Ethermore Wiki
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Overview

"The ladder creaks as you take the first rung. Blowing the dust off, you examine the spine. In the distance, footsteps on the hardwood floor. You only have the next few hours to finish. Time for a coffee. Welcome home to The Library."

History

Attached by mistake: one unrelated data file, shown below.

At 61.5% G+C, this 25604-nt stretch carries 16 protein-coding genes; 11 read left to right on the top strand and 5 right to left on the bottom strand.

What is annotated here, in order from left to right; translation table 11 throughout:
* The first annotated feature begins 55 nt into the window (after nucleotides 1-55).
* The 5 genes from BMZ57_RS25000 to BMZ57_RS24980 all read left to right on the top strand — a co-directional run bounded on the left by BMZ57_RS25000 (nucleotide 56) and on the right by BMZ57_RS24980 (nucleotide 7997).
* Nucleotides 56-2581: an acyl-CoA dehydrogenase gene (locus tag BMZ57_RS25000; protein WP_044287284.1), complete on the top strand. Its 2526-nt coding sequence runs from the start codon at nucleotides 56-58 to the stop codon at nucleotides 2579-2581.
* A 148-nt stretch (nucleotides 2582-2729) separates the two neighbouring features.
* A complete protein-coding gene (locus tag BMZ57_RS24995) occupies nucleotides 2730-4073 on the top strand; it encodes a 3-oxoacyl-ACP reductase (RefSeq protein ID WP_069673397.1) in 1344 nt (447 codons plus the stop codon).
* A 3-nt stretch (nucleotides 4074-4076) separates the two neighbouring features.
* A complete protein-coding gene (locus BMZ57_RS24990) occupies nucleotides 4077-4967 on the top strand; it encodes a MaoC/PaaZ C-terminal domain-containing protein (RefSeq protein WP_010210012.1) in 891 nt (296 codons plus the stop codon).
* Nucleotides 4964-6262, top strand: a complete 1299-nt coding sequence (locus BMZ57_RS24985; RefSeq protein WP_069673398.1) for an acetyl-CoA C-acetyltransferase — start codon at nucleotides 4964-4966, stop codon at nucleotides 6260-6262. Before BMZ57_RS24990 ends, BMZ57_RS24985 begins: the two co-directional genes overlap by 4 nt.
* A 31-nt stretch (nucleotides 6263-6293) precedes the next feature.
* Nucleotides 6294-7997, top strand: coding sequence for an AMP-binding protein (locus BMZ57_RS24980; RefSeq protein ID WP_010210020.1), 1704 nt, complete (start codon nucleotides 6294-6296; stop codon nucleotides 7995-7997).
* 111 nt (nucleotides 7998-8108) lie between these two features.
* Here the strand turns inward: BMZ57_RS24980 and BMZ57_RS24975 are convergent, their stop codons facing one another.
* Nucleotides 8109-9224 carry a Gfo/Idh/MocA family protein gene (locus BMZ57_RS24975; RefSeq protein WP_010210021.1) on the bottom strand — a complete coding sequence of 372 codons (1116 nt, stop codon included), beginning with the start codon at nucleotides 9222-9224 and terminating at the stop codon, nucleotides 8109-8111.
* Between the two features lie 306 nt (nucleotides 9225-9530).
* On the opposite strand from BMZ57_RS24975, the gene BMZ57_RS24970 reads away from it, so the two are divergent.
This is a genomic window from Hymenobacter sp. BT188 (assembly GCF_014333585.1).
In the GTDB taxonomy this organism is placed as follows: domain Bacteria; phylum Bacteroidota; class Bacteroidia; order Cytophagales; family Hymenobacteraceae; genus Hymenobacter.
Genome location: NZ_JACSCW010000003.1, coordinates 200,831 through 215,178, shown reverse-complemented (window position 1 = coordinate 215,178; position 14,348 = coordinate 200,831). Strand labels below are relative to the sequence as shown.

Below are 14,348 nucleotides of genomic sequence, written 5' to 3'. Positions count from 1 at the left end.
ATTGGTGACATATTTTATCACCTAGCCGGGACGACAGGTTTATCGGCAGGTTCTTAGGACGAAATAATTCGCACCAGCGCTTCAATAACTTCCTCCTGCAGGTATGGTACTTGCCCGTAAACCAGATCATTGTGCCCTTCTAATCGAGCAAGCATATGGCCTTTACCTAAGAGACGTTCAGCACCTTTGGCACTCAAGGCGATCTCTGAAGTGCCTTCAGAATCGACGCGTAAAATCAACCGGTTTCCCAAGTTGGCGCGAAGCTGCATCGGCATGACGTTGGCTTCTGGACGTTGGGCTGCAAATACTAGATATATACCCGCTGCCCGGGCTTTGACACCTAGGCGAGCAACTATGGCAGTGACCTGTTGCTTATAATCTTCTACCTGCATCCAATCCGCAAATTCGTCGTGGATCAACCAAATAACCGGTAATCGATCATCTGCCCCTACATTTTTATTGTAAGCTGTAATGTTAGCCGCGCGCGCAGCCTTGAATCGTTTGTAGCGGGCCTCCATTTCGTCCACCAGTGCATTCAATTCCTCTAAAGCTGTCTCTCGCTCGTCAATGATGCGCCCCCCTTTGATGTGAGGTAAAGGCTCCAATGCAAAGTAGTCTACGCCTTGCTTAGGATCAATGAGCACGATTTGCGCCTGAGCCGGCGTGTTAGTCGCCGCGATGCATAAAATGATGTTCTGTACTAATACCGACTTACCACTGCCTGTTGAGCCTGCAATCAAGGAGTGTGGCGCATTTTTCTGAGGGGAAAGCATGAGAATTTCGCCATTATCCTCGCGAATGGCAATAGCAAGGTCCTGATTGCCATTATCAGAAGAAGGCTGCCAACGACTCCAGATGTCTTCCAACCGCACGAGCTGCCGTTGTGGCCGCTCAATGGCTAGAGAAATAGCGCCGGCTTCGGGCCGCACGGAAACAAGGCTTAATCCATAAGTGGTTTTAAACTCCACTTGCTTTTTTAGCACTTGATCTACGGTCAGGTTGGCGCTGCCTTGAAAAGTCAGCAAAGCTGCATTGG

The origins of The Library are somewhat mysterious, however the prevailing story told amongst outsiders is that of a 'Book of Eternal Youth'. The tale follows that a pair of human adventurers stumbled across a sombre old cave on the North-West side of Mount Ethermore, in which they chose to take refuge against a mighty (rain/snow/sandstorm). Upon a timid inspection of the passages of the cave, they are said to have discovered a passageway that could have been cut only by the tools of the ancient Gnomes, in search of Etherest's fabled frozen heart. The story goes that following the passage led to a modest chamber with a text in the middle. Here, the story becomes more unclear; the Elfs claim that there lay a pristine leather-bound book, in beautiful condition and begging to be opened. The Gnomes prefer to say the book was rotting and barely held together by its leather spine. The Celestials claim it was not a book at all, but a meter long scroll, sealed by a tab of purple wax. Most interestingly of all, the Giants insist the chamber was instead filled with writings and carvings, spanning the ceiling, walls and floor. Regardless of the form of the text, the content is consistent across the retellings. It is the Book of Eternal Youth, containing a myriad of ways one can extend their mortal life. Upon realising what they had stumbled across the adventurers attempted to take the text in their packs, or write it down if you ask a Giant, but to no avail. An inconceivable spell prevented the moving of the knowledge of the text from that gloomy, circular chamber. It’s told the adventurers left the cave after the storm had subsided, and returned 2 years later with 7 followers in tow, believers of the text. These ‘Founding Nine’ set to work expanding the chamber, and soon established a functioning village inside Mount Ethermore, dedicated to the worship of the Book, and the pursuit of knowledge. The middle years after these initial events are murkier even than the origins of the Birdfolk. All that is known is the Founding Nine had children among themselves, and over the course of generations expanded their number and their city. Now we come to the modern day, where The Library is known to have 500 citizens. 250 of them who can trace their linage back to the two adventurers who first discovered the cave are part of a more exclusive clique, the Council of the Library.

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